Date Publish: 
Friday, July 31, 2015

The International Organization for Migration (IOM) completed a training program aimed at El Salvador’s consular network in Mexico and the United States which sought to strengthen capacities, share techniques and knowledge that would contribute to the protection of vulnerable migrants.

The trainings, which were offered simultaneously in Monterrey and Veracruz, Mexico, included six modules on theoretical, statistical and practical elements as well as intervention tools for assistance, care, screening and protection of Salvadorans abroad with emphasis on victims of violations of their fundamental rights.

Mexico is one of the most dynamic global migration corridors as it borders with the United States, one of the main countries of destination on the planet. Although it’s difficult to quantify, the National Migration Institute (INM) in Mexico estimated that, per year, there are around 140,000 irregular migrants that enter Aztec lands, mainly from Central America. The countries that have the highest migrant emissions in the region are El Salvador, Guatemala and Honduras.

More and more, on route to the north of the continent, the irregular migrant population has been forced to travel through isolated areas where they are exposed to attacks by criminals. The main routes used are Chiapas and Tabasco, in Mexico, and the Pacific route on the border with the United States allowing them to enter through Arizona. Therefore, IOM conducted the trainings to staff placed in the consulates of Tapachula, Veracruz, Monterrey, Acayucan, Arriaga, Tenosique and the Federal District of Mexico; as well as McAllen, Houston, Los Angeles and Tucson, in the United States.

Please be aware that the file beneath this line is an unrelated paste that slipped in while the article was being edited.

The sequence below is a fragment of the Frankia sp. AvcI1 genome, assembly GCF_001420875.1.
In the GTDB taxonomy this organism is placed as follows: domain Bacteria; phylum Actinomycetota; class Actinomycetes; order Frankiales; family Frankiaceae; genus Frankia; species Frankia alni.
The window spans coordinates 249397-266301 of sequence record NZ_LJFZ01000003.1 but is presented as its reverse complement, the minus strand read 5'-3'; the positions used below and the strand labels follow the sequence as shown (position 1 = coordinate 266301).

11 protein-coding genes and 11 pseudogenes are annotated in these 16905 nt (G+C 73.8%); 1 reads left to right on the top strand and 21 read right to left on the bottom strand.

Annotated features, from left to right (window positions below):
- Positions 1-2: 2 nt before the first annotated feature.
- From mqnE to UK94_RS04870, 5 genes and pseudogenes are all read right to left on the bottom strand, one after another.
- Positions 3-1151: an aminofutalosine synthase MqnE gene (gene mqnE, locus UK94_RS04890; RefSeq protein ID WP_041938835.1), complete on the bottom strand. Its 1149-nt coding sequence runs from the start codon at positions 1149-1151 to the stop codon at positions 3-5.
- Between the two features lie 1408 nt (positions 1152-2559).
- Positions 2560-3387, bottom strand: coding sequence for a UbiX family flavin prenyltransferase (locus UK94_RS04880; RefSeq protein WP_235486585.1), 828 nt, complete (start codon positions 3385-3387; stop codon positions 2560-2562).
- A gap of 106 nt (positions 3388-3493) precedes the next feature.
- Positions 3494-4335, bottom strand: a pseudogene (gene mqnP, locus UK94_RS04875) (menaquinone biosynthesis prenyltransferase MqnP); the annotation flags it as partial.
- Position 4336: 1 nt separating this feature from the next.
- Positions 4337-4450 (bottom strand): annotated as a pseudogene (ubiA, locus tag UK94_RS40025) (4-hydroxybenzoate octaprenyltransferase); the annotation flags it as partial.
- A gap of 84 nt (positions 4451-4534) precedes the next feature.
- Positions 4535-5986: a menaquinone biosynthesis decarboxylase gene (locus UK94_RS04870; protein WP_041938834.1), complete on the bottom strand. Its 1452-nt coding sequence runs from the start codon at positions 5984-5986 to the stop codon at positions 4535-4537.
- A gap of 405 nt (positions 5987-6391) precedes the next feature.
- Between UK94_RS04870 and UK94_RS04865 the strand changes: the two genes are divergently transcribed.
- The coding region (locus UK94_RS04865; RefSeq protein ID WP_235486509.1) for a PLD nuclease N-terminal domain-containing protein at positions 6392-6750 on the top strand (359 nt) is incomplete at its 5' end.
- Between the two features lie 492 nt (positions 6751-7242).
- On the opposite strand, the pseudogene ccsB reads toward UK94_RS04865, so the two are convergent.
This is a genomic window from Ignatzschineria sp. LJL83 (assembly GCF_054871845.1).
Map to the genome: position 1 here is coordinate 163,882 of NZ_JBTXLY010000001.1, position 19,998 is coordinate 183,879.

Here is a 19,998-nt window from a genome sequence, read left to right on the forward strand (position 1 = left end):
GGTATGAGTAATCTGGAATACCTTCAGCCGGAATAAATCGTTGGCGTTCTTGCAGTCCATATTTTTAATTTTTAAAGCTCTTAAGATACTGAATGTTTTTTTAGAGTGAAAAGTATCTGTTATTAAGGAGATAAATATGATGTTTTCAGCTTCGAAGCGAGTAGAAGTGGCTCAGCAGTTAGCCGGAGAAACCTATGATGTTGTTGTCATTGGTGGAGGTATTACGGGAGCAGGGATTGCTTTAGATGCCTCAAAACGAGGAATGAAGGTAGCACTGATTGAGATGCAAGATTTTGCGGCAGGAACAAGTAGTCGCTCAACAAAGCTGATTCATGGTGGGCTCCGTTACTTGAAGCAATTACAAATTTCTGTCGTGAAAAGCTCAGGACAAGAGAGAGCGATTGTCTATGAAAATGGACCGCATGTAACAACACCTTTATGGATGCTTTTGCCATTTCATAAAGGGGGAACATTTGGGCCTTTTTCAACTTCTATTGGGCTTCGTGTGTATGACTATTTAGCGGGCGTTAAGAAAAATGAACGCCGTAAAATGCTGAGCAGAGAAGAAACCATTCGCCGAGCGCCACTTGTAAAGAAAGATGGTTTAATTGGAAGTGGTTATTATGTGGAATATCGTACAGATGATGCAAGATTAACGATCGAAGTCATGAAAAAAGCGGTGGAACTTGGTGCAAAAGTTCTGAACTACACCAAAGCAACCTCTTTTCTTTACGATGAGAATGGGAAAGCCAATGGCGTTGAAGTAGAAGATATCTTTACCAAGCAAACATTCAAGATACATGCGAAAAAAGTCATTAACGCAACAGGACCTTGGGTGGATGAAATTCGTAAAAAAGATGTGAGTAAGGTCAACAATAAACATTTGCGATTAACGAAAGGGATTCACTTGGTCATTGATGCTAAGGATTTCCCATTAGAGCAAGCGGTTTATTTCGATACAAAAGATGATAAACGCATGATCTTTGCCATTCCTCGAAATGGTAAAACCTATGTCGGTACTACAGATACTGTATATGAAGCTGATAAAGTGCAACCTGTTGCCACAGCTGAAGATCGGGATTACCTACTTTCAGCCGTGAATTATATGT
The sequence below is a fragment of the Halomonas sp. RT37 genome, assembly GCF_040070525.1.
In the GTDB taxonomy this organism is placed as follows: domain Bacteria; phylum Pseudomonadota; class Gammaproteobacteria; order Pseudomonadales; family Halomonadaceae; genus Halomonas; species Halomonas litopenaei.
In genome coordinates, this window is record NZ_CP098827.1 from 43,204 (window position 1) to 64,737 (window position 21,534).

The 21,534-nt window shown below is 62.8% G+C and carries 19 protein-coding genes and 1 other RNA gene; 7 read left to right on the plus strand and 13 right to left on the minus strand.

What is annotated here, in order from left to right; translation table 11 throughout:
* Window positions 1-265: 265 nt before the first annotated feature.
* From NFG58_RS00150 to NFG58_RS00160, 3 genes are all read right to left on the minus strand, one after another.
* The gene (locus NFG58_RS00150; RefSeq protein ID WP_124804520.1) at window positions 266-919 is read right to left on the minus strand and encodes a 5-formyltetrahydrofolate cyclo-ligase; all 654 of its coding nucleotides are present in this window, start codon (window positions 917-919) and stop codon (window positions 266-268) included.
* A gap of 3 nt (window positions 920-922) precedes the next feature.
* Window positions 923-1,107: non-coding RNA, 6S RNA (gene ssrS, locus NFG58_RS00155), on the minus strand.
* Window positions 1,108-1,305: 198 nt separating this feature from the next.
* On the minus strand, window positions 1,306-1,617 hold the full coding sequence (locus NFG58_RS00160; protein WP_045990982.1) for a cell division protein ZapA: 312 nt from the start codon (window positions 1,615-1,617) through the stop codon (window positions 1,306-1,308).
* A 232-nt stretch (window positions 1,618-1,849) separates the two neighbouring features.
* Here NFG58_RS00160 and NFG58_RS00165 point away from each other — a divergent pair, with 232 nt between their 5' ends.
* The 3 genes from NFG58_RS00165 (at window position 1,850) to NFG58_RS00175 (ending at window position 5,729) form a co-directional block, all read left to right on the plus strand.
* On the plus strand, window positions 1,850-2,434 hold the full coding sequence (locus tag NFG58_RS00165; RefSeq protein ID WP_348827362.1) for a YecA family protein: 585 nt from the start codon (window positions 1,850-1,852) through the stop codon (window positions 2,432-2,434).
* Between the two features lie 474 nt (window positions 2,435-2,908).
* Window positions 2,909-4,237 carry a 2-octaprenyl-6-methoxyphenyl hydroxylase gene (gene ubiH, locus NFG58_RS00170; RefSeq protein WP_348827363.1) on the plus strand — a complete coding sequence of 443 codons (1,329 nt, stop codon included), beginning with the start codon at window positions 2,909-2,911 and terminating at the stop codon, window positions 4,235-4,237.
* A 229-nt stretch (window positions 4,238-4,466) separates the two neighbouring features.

The subjects studied with Salvadoran officials included an analysis of immigration laws and regulations on Human Rights existing in Mexico and the United States; observation techniques, analysis and documentation of cases of serious crimes; identification of profiles of victims and perpetrators; psychosocial profile of the migrant in transit; Psychological First Aid (PAP) and an introduction to international protection and International Refugee Law.

The training was provided by staff from IOM as well as from the Office of the United Nations High Commissioner for Refugees (UNHCR), the Foundation for Access to Justice and Democratic State of Mexico, and the Argentine Forensic Anthropology Team (EAAF).These teachings are given under the project called Migration Flows of Salvadorans to the United States of America, sponsored by IOM's Fund for Development, with which the consular network’s work is strengthened for the protection for migrants.

Earlier this month, and as part of the efforts to promote a more humane and orderly migration for the benefit of mobile populations, IOM donated computer equipment to this consular network in order to contribute to the documentation of cases of violations of human rights of irregular migrants.

For more information, please contact: Alba Miriam Amaya, IOM El Salvador, Guatemala and Honduras at: [email protected]